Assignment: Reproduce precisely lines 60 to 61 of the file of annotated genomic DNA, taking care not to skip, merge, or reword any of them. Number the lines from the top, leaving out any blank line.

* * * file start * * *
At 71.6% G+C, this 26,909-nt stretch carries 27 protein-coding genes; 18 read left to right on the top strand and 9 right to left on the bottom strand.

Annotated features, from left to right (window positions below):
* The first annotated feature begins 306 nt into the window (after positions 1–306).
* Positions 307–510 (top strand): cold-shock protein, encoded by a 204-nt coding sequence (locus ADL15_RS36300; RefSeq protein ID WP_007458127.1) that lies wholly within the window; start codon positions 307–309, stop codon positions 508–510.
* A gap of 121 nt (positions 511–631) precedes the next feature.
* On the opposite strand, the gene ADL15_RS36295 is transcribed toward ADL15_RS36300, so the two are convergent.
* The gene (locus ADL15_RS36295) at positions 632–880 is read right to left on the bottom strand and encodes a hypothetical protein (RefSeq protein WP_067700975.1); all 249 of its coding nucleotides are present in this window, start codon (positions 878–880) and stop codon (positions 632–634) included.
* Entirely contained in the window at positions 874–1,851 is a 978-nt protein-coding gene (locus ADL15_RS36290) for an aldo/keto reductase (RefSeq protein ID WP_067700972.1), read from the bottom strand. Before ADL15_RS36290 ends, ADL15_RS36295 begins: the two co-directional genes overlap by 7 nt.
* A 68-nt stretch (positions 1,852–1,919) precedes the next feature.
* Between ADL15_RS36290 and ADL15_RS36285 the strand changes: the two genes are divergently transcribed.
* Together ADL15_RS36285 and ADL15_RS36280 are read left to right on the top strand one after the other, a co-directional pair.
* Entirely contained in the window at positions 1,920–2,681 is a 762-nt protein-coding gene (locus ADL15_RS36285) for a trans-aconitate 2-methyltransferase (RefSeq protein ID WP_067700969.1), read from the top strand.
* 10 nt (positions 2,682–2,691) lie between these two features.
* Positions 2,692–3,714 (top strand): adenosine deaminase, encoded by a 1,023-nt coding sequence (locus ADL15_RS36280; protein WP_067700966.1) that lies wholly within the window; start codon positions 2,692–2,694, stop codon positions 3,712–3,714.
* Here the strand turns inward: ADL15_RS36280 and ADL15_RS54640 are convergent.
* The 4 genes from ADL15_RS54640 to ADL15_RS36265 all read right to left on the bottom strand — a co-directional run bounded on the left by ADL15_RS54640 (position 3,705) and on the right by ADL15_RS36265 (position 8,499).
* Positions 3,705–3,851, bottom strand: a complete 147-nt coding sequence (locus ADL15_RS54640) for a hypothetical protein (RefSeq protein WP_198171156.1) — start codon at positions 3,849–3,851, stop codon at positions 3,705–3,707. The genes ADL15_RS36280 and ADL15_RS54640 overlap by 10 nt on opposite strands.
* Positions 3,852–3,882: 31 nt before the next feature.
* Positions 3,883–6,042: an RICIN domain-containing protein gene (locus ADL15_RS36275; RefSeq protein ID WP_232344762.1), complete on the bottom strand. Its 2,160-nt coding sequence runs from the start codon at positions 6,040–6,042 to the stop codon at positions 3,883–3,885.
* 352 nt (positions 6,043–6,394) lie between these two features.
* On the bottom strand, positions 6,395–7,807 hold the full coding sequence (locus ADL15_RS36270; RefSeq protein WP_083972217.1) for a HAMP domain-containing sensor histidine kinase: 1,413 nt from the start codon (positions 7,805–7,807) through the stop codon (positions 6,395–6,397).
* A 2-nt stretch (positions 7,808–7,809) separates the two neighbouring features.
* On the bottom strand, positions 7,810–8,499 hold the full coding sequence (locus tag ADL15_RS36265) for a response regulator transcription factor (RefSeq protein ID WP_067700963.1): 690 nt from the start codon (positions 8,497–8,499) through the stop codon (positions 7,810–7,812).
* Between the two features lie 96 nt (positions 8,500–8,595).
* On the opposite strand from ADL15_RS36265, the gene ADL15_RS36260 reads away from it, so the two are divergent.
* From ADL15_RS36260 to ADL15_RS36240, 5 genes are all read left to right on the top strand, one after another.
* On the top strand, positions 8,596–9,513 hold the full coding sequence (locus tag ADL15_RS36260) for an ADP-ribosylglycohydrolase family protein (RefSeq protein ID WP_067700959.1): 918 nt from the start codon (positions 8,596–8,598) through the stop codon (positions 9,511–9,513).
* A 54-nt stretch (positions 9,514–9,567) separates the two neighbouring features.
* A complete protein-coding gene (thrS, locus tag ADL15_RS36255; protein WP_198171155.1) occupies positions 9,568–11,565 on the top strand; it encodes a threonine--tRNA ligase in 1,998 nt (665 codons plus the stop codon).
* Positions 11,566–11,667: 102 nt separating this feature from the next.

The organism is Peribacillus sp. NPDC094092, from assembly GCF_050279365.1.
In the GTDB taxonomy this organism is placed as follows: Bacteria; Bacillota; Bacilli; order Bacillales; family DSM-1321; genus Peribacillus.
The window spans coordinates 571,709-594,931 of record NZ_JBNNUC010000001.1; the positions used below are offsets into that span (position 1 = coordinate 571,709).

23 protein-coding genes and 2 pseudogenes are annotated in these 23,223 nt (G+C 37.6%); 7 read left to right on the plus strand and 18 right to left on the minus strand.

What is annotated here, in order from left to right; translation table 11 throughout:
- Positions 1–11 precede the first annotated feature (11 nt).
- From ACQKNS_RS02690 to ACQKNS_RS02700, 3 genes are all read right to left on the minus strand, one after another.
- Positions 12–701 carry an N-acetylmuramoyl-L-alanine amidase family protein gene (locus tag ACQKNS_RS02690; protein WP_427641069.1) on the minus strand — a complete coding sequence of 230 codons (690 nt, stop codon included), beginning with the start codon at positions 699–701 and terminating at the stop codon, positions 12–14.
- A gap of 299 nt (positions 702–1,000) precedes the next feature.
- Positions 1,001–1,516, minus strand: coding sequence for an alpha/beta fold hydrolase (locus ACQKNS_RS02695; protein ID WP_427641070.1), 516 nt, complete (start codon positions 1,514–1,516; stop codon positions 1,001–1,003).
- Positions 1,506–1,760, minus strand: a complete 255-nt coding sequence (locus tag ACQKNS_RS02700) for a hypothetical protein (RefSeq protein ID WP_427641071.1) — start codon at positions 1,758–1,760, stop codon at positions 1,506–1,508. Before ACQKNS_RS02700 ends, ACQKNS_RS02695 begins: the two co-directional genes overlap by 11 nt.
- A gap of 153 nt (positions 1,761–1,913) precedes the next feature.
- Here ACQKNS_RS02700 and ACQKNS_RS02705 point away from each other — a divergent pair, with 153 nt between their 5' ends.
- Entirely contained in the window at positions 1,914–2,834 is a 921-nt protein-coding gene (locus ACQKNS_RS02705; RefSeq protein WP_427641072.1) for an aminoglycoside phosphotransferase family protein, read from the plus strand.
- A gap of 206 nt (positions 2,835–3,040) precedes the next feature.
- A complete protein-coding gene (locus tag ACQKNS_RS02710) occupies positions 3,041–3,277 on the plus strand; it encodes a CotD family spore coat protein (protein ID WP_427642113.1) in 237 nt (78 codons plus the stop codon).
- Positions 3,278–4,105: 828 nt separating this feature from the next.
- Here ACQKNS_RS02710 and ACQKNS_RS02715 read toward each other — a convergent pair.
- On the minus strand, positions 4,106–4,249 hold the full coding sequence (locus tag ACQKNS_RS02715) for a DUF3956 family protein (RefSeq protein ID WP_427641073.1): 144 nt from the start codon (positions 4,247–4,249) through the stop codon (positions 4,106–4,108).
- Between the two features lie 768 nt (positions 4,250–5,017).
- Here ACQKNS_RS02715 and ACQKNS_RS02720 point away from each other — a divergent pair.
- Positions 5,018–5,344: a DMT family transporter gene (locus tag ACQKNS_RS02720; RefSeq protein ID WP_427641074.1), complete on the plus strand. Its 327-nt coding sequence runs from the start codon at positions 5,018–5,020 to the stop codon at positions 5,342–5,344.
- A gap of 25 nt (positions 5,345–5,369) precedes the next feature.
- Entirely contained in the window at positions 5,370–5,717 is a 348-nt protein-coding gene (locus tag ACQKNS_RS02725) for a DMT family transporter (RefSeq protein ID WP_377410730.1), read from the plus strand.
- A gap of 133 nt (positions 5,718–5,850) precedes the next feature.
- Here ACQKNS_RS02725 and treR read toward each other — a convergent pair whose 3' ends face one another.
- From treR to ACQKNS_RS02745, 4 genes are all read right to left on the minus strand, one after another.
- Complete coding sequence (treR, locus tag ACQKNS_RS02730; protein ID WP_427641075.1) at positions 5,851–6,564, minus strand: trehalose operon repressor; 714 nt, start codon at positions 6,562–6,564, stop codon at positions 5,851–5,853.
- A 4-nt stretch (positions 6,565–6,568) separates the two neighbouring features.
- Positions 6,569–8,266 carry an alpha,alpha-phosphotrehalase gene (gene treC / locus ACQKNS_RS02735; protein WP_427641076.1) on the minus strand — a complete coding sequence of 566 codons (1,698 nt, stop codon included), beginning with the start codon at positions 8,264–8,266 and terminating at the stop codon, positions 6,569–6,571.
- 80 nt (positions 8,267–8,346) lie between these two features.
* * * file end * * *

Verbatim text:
- Positions 6,569–8,266 carry an alpha,alpha-phosphotrehalase gene (gene treC / locus ACQKNS_RS02735; protein WP_427641076.1) on the minus strand — a complete coding sequence of 566 codons (1,698 nt, stop codon included), beginning with the start codon at positions 8,264–8,266 and terminating at the stop codon, positions 6,569–6,571.
- 80 nt (positions 8,267–8,346) lie between these two features.